By Alejo Vidal Quadras
When I served as the European Parliament’s Vice President, I always believed the institution was the last bastion for defending our European values of human rights and democracy. On Thursday, my colleagues at the European Parliament once again honored the spirit of the institution and called for an end to human rights violations in Iran.
Anna Fotyga, with whom I have had the pleasure of working on various projects – primarily on promoting human rights in Iran in the context of the Friends of a Free Iran Intergroup in the EU – emphasized in a speech that “over political divisions here in the European Parliament, we raise our voice in defense of the Iranian people.”
While referring to the 1988 massacre of over 30,000 Iranian political prisoners, Ms. Fotyga underscored, “there are ongoing crimes against humanity. We speak about the so-called death penalty, but what kind of penalty is that? In many cases, it is just extra-judiciary crime and simply swift executions without even the pretense of judicial or court proceedings.”
MEP Susanna Ceccardi of the Identity and Democracy Party also condemned the 1988 genocide of brave Iranians, many of whom were young men and women, some still in high school or college.
Representing a new generation in the European Parliament, Ms. Ceccardi’s words once again confirmed that our values and sense of responsibility towards human rights are timeless and span generations.
My colleagues at the European Parliament adopted a resolution condemning the appalling human rights violations in Iran. The resolution underlined that “at least 275 people were executed in Iran, including two child offenders and ten women,” from January 1 to December 1, 2021, adding “since Ebrahim Raisi took office as president in August 2021, there has been a significant rise in the number of executions, including of women.”
These calls for accountability come at a time when European Leaders, mainly the EU’s High Representative Josep Borrell, are making all possible efforts to revive the highly flawed 2015 nuclear deal with the Iranian regime, even when all indications are that Tehran is hell-bent on acquiring a nuclear bomb.
In his statement on December 10, 2021, Mr. Borrell underlined that “Human Rights Day reminds us that human rights are universal, indivisible, inalienable, interdependent and interrelated. It reminds us, however, that these rights cannot be taken for granted and that they must be continuously defended.”
However, when it comes to the mullahs in Tehran, Borrell and sadly other European leaders deviate from their pledges of defending human rights. They erroneously believe that by negotiating with Tehran, they can control some of its malign activities and prevent it from wreaking havoc in the region.
The EU’s current approach toward the regime lacks in rigor and concrete steps. Negotiating with a regime that is the world’s top executioner per capita and has a criminal like Ebrahim Raisi as president, represents a humiliating debacle for our democratic values. The EU’s weak approach allows the mullahs in Tehran to continue their nuclear extortion by breaching their commitments under the terms of the 2015 nuclear deal and to continue their crimes against humanity inside Iran.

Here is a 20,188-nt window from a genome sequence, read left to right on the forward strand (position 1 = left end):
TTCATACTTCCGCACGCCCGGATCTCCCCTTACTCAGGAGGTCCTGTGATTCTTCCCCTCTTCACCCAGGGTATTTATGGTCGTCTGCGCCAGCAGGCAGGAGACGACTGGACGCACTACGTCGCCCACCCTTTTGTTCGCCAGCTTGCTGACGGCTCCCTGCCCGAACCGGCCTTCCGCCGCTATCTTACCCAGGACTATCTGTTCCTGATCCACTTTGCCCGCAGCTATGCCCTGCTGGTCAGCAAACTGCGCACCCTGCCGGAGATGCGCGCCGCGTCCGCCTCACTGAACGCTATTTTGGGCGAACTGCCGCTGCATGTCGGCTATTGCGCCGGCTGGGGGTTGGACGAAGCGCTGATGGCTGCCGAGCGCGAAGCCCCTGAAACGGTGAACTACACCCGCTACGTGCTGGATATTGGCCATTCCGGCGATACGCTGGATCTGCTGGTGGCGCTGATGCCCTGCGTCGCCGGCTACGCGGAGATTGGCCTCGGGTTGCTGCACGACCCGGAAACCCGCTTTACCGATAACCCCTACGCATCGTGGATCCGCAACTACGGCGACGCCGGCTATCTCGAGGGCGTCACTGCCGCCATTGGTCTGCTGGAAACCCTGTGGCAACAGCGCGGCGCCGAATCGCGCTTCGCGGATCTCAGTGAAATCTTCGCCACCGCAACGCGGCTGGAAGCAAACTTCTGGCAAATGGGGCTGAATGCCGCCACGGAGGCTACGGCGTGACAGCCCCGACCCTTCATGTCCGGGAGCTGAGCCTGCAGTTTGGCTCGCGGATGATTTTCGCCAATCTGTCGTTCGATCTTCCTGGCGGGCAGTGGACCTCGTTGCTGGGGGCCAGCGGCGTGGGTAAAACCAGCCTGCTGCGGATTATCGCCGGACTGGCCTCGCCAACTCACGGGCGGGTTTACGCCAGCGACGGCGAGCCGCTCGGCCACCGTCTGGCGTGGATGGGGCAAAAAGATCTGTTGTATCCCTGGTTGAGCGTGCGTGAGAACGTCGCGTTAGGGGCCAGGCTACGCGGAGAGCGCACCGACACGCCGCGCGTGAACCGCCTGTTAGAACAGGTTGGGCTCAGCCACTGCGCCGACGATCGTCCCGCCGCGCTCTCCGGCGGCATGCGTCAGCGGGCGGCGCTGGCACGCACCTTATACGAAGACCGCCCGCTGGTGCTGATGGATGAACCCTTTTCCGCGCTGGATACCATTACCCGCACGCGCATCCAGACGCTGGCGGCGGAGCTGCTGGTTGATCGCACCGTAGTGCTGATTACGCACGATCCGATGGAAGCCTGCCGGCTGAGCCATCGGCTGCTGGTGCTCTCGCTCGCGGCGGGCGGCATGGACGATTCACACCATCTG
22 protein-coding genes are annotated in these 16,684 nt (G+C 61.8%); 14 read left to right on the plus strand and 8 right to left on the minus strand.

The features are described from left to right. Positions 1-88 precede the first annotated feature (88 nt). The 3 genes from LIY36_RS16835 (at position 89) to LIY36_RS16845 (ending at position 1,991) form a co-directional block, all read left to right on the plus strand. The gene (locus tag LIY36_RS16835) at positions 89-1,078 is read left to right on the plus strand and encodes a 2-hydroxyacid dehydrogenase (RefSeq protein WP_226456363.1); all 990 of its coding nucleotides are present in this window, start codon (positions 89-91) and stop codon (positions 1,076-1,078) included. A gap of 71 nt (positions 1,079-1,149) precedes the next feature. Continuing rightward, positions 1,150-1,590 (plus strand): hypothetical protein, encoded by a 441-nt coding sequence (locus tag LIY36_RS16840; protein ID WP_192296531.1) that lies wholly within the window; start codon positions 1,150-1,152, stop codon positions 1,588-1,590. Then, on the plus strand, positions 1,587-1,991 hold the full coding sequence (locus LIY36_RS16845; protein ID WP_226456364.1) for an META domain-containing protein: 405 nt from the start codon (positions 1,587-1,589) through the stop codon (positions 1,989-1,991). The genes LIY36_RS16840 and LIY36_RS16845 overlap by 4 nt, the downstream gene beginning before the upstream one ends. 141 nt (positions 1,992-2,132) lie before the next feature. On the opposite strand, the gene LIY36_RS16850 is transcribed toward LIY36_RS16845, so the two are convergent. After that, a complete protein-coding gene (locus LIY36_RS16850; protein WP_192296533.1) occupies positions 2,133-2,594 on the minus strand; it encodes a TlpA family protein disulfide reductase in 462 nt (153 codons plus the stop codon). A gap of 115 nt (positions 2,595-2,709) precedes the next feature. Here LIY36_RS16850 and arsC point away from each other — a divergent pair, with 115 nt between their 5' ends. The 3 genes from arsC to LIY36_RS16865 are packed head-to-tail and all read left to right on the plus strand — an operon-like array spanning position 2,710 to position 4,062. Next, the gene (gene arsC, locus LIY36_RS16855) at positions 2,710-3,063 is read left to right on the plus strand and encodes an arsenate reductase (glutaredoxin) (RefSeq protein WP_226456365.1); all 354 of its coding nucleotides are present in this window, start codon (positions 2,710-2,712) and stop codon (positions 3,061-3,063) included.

During Thursday’s parliamentary session, Javier Zarzalejos of the European People’s Party Group reminded our leaders that “we cannot turn a blind eye” at the “appalling repression, enforced disappearances and massive executions of political dissidents in the 1988 massacre and notice that there has been no investigation or accountability for these crimes that involve the current leader of Iran in a prominent role.”
Anna Fotyga also signaled to European officials that “Words are not enough. Our action is needed because what we see in Iran – also with the financing of terrorists outside and meddling in the region and even in our territories – requires our action and very strong sanctions.”
If we do not hold Tehran accountable for its crimes, any deal would be brittle and would not prevent the mullahs from pursuing their dangerous ambitions. In 2020, Mr. Borrell underlined that the EU should go “beyond” resolutions when it comes to human rights violations. The recent initiative in the European parliament paves the way for taking the necessary steps to hold the Iranian regime accountable and to help the Iranian people obtain justice.
The European Parliament’s recent resolution on Iran reminded us of what Martin Luther King Jr. once said: “Injustice anywhere is a threat to justice everywhere.” Now it is up to Europe’s leader to follow suit.
Alejo Vidal-Quadras, a professor of atomic and nuclear physics, was vice-president of the European Parliament from 1999 to 2014. He is President of the International Committee In Search of Justice (ISJ)